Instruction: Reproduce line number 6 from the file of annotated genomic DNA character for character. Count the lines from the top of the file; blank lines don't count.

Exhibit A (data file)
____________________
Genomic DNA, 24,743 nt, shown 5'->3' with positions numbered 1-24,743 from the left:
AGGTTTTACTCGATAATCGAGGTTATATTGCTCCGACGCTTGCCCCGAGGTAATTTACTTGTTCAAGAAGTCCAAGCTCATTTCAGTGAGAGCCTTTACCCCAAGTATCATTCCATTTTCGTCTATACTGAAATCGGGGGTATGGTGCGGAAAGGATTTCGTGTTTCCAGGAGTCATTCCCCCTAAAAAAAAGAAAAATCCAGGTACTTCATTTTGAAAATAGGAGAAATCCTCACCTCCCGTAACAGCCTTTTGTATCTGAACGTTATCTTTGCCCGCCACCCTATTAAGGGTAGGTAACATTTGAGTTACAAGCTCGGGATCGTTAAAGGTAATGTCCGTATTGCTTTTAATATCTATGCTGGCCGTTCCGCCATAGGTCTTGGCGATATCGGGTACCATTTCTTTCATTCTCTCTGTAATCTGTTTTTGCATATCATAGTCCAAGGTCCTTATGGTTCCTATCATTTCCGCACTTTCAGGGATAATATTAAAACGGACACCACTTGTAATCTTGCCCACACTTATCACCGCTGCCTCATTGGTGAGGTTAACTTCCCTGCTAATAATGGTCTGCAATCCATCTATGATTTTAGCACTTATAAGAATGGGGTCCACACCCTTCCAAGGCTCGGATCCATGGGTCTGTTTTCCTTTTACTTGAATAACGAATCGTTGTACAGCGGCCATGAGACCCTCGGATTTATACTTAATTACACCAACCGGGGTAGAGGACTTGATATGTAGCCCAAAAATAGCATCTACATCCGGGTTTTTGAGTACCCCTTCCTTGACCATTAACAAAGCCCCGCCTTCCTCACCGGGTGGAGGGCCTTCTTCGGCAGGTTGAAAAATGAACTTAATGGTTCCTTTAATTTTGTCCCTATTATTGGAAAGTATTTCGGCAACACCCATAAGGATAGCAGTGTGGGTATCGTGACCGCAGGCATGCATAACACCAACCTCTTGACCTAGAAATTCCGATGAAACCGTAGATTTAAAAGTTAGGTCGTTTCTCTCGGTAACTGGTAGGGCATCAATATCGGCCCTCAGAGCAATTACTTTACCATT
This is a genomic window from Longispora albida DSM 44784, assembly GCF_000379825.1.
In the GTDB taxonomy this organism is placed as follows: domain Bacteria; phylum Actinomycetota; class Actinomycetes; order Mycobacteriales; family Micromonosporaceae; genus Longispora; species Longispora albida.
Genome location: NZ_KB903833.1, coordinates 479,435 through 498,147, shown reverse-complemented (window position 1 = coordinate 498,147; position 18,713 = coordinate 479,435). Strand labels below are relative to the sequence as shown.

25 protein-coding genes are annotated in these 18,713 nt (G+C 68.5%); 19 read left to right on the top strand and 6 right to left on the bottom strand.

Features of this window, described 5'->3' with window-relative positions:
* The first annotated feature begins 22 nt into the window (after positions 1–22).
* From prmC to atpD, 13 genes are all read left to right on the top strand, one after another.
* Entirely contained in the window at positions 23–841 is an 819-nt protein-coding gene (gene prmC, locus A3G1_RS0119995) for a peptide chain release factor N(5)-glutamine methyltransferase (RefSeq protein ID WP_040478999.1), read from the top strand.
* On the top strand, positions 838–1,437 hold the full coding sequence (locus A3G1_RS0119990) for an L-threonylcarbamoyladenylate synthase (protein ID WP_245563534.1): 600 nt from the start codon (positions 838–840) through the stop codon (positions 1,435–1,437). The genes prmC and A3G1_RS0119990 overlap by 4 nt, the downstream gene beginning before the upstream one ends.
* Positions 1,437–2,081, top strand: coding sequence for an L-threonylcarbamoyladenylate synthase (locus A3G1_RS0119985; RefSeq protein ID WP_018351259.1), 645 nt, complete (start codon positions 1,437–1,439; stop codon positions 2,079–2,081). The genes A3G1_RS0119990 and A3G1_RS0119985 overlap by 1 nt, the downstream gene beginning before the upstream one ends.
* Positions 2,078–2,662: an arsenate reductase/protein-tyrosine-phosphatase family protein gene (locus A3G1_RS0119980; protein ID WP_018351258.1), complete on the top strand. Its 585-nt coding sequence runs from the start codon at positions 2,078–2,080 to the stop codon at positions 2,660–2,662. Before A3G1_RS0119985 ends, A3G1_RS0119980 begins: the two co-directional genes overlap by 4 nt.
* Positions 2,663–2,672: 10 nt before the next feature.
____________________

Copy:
25 protein-coding genes are annotated in these 18,713 nt (G+C 68.5%); 19 read left to right on the top strand and 6 right to left on the bottom strand.